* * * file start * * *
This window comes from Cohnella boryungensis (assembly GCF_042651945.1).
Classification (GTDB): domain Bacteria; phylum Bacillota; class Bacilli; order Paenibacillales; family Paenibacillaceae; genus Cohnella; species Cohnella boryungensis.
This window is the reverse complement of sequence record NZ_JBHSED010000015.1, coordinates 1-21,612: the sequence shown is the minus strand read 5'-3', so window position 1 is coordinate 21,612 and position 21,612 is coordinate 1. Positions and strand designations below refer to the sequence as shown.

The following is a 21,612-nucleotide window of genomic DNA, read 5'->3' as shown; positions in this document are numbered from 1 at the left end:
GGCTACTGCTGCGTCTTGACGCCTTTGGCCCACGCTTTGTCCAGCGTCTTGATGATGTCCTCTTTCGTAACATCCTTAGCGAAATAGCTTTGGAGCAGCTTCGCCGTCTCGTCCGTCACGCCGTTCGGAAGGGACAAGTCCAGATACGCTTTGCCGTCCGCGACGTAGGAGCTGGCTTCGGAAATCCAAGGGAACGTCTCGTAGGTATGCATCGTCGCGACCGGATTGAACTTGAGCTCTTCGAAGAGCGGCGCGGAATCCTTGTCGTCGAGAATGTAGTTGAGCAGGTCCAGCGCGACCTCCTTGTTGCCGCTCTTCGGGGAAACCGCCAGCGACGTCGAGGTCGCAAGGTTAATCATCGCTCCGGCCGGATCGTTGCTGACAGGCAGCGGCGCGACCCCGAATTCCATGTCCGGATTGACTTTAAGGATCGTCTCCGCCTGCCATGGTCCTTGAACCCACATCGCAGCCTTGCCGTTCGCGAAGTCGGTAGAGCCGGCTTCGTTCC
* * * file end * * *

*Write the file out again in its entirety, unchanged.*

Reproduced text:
This window comes from Cohnella boryungensis (assembly GCF_042651945.1).
Classification (GTDB): domain Bacteria; phylum Bacillota; class Bacilli; order Paenibacillales; family Paenibacillaceae; genus Cohnella; species Cohnella boryungensis.
This window is the reverse complement of sequence record NZ_JBHSED010000015.1, coordinates 1-21,612: the sequence shown is the minus strand read 5'-3', so window position 1 is coordinate 21,612 and position 21,612 is coordinate 1. Positions and strand designations below refer to the sequence as shown.

The following is a 21,612-nucleotide window of genomic DNA, read 5'->3' as shown; positions in this document are numbered from 1 at the left end:
GGCTACTGCTGCGTCTTGACGCCTTTGGCCCACGCTTTGTCCAGCGTCTTGATGATGTCCTCTTTCGTAACATCCTTAGCGAAATAGCTTTGGAGCAGCTTCGCCGTCTCGTCCGTCACGCCGTTCGGAAGGGACAAGTCCAGATACGCTTTGCCGTCCGCGACGTAGGAGCTGGCTTCGGAAATCCAAGGGAACGTCTCGTAGGTATGCATCGTCGCGACCGGATTGAACTTGAGCTCTTCGAAGAGCGGCGCGGAATCCTTGTCGTCGAGAATGTAGTTGAGCAGGTCCAGCGCGACCTCCTTGTTGCCGCTCTTCGGGGAAACCGCCAGCGACGTCGAGGTCGCAAGGTTAATCATCGCTCCGGCCGGATCGTTGCTGACAGGCAGCGGCGCGACCCCGAATTCCATGTCCGGATTGACTTTAAGGATCGTCTCCGCCTGCCATGGTCCTTGAACCCACATCGCAGCCTTGCCGTTCGCGAAGTCGGTAGAGCCGGCTTCGTTCC